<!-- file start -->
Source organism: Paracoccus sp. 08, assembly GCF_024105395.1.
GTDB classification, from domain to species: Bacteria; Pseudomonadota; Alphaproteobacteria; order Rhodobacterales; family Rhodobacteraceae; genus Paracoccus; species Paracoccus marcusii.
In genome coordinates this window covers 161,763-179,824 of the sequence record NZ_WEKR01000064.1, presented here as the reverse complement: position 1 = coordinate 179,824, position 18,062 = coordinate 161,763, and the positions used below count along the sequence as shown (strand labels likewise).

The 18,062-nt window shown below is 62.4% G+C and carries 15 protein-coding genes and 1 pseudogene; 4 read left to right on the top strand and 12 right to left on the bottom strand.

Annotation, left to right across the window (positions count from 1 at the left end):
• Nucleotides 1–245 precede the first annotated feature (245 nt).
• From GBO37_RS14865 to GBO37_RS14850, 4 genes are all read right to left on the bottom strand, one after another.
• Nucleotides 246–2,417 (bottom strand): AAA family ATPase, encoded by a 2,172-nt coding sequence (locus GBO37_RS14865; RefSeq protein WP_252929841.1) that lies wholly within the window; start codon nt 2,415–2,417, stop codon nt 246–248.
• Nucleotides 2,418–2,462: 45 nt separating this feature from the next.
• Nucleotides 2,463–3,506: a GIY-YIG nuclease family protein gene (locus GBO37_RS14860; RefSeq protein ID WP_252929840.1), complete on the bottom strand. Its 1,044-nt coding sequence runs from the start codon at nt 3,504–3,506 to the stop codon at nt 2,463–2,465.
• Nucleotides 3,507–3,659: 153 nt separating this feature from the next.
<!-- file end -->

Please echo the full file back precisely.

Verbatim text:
Source organism: Paracoccus sp. 08, assembly GCF_024105395.1.
GTDB classification, from domain to species: Bacteria; Pseudomonadota; Alphaproteobacteria; order Rhodobacterales; family Rhodobacteraceae; genus Paracoccus; species Paracoccus marcusii.
In genome coordinates this window covers 161,763-179,824 of the sequence record NZ_WEKR01000064.1, presented here as the reverse complement: position 1 = coordinate 179,824, position 18,062 = coordinate 161,763, and the positions used below count along the sequence as shown (strand labels likewise).

The 18,062-nt window shown below is 62.4% G+C and carries 15 protein-coding genes and 1 pseudogene; 4 read left to right on the top strand and 12 right to left on the bottom strand.

Annotation, left to right across the window (positions count from 1 at the left end):
• Nucleotides 1–245 precede the first annotated feature (245 nt).
• From GBO37_RS14865 to GBO37_RS14850, 4 genes are all read right to left on the bottom strand, one after another.
• Nucleotides 246–2,417 (bottom strand): AAA family ATPase, encoded by a 2,172-nt coding sequence (locus GBO37_RS14865; RefSeq protein WP_252929841.1) that lies wholly within the window; start codon nt 2,415–2,417, stop codon nt 246–248.
• Nucleotides 2,418–2,462: 45 nt separating this feature from the next.
• Nucleotides 2,463–3,506: a GIY-YIG nuclease family protein gene (locus GBO37_RS14860; RefSeq protein ID WP_252929840.1), complete on the bottom strand. Its 1,044-nt coding sequence runs from the start codon at nt 3,504–3,506 to the stop codon at nt 2,463–2,465.
• Nucleotides 3,507–3,659: 153 nt separating this feature from the next.